If a person has any of these symptoms as a result of a blockage in one of the arteries, they should seek medical help right once.

Atherosclerosis Causes

Atherosclerosis is a slowly progressing illness that begins in infancy or adolescence and manifests itself as symptoms as people become older. The actual aetiology of atherosclerosis has yet to be discovered. The inner layer of an artery is initially damaged by atherosclerosis. Damage can be produced by a variety of factors, including:

  • Blood pressure that is too high
  • Triglycerides are a form of fat or lipid found in the blood.
  • Cholesterol levels are high.
  • It might be caused by tobacco and smoking.
  • Obesity, diabetes, or insulin resistance
  • Diseases include arthritis, lupus, psoriasis, and inflammatory bowel illness induce inflammation.

When the inner lining of an artery is damaged, blood cells and other fluid constituents may clump together at the injury site, forming a hard inner lining.

Similarly, fatty deposits called plaque, which are made up of cholesterol and other cellular debris, build up and harden at the site over time, restricting your arteries. Organs and tissues related to clogged arteries are now deprived of sufficient blood to operate correctly.

During this period, some bits of the fatty deposits may break off and enter your bloodstream. Furthermore, the plaque’s smooth lining may be broken, allowing cholesterol and other chemicals to enter your circulation directly.

This might result in a blood clot, which could block arteries and blood flow to a certain portion of your body; if the blood supply is inadequate, the heart could suffer a heart attack. That blood clot might potentially spread to other regions of your body, obstructing blood flow to another organ.

Factors at Risk

Atherosclerosis causes the arteries to narrow and stiffen over time. Aside from age, there are a number of additional variables that might raise your chance of developing atherosclerosis, including:

  • Blood pressure that is too high
  • Cholesterol levels are high.
  • Bodyweight
  • CRP levels that are high are a sign of inflammation.
  • Diabetes
  • Obesity
  • Apnea (sleep deprivation)
  • Tobacco usage, including smoking and chewing
  • A family history of heart disease at a young age
  • Lack of physical activity
  • Unhealthy eating habits

diagnosed atherosclerosis

what is the diagnosis of atherosclerosis ?

A physical exam is required for the diagnosis of atherosclerosis, during which the doctor will ask you a few questions about your family history and current health. You should consult a specialist who specializes in cardiac problems (cardiologist).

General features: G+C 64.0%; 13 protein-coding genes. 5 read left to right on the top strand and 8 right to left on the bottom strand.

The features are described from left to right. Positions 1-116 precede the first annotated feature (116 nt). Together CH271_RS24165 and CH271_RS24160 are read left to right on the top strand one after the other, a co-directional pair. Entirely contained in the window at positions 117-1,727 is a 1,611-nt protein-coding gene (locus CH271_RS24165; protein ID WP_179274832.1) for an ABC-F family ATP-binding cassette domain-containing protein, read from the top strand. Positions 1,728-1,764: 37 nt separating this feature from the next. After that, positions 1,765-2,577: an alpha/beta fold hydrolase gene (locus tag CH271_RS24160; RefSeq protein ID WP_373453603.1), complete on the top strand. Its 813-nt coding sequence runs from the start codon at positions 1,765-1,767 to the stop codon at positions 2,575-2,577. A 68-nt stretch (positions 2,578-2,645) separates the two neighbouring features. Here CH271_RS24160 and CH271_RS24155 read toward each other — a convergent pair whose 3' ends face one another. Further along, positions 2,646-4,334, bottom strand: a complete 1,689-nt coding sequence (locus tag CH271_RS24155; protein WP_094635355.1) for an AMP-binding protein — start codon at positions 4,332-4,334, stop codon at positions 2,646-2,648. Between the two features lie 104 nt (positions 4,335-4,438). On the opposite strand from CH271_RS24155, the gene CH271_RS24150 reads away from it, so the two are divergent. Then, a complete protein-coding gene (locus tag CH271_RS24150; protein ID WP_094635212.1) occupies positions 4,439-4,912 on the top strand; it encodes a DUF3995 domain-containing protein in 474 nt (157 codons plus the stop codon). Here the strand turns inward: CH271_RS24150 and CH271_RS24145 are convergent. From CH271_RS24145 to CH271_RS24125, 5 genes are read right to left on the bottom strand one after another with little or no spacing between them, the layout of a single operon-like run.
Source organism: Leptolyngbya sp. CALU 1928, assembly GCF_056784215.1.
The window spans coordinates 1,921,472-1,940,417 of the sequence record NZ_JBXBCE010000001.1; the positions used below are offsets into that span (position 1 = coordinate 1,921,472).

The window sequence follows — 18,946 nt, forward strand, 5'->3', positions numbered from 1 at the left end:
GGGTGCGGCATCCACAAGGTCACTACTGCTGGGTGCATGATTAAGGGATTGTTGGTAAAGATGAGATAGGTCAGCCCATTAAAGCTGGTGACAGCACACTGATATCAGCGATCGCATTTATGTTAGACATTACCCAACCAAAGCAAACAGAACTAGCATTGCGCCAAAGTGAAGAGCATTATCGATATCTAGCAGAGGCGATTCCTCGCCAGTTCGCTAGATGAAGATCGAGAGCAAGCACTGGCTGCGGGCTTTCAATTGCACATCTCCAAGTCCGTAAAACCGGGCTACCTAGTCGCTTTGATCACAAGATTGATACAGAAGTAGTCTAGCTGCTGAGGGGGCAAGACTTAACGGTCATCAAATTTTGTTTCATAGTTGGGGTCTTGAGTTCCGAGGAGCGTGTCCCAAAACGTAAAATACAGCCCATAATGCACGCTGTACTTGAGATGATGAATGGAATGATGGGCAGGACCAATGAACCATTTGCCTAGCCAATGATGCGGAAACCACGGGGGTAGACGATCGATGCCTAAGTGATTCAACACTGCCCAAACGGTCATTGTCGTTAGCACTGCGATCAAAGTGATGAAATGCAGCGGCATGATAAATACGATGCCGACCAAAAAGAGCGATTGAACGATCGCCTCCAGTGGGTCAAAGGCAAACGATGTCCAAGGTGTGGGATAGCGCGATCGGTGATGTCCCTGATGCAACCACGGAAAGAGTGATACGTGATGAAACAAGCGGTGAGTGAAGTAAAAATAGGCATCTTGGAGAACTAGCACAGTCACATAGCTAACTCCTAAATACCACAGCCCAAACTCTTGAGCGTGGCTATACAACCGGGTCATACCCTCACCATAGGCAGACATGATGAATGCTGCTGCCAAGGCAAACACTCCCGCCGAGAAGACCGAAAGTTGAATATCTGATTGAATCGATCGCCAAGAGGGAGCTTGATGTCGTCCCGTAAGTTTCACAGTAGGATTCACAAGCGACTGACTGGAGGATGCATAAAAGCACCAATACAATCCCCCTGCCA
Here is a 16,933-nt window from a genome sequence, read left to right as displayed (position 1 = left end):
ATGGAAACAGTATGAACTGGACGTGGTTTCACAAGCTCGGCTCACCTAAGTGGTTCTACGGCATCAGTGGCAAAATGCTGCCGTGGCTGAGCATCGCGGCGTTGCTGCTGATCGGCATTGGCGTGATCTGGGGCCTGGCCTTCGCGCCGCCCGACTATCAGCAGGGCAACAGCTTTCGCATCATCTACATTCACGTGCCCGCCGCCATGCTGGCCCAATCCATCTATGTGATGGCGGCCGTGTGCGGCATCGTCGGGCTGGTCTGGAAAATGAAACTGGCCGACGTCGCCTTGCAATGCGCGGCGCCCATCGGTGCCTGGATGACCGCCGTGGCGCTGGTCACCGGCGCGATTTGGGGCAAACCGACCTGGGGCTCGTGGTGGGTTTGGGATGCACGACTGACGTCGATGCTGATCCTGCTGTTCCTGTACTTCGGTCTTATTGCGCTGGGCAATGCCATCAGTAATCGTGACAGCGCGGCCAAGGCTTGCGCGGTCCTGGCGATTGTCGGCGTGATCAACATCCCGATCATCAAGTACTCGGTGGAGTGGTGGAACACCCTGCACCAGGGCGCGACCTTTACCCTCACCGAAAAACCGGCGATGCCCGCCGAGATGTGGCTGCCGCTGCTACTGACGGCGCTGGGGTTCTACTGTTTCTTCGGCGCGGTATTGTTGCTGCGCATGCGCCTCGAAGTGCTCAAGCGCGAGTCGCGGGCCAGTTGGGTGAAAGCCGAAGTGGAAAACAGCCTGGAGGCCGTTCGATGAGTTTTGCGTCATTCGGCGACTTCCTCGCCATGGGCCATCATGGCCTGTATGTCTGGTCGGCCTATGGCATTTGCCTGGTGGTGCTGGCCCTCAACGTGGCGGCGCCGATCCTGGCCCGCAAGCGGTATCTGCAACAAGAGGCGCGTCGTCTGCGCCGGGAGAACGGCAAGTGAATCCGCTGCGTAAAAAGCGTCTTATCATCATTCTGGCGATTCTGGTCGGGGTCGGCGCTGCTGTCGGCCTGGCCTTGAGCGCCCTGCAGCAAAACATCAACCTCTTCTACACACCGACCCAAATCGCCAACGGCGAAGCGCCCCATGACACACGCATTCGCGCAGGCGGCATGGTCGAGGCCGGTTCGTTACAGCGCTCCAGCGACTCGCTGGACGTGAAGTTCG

Depending on the results of your physical exam, one or more tests, such as:

Blood Tests: Your doctor will advise you on the blood tests that will be performed to check your blood sugar and cholesterol levels. Atherosclerosis is caused by high blood sugar and cholesterol levels. A CRP test (c-reactive protein test) might potentially be used to look for a protein connected to artery inflammation.

ECG (Electrocardiogram) or EKG:This is used to record the electrical signals in your heart.

The movement of blood flow during the heartbeatas well as through the arteries, may be recorded using sound waves.

If the signs and symptoms occur more frequently during activity, the doctor may prescribe an exercise stress test. You must walk on a treadmill or ride a stationary bike while attached to an ECG during the test. Because exercise causes your heart to beat faster and harder than it does during most everyday activities, an exercise check might identify cardiac abnormalities that would otherwise go unnoticed. If you can’t exercise, you’ll be given a drug that simulates the effects of exercise on your heart.

A specific ultrasound equipment (Doppler ultrasonography) is used to monitor blood pressure at several places along your arm or leg during this examination. These measures can assist evaluate the severity of any blockages in your arteries, as well as the rate at which blood flows through them.

Ankle-brachial index (ABI): A doctor compares the blood pressure in the ankle to the blood pressure in the arm in an ABI test. A discrepancy might be a symptom of peripheral vascular disease, which is often caused by atherosclerosis. This test can determine if a person’s arteries in the legs and feet have atherosclerosis.

Cardiac catheterization and angiogram: A doctor inserts a thin, flexible tube called a catheter into a blood artery and into your heart during this treatment. The dye is injected into the catheter. Because the dye fills your arteries, they will show up on an X-ray, exposing blocked spots. Only if your coronary arteries are constricted or clogged can the test reveal.

Coronary calcium scan: This is essentially a heart scan in which a CT scan (computerized tomography) is used to obtain a detailed image of the heart’s anatomy. Calcium deposits in the arterial walls can be detected with this technique. The outcome will be assigned a score, with the higher the score, the greater the risk of heart disease.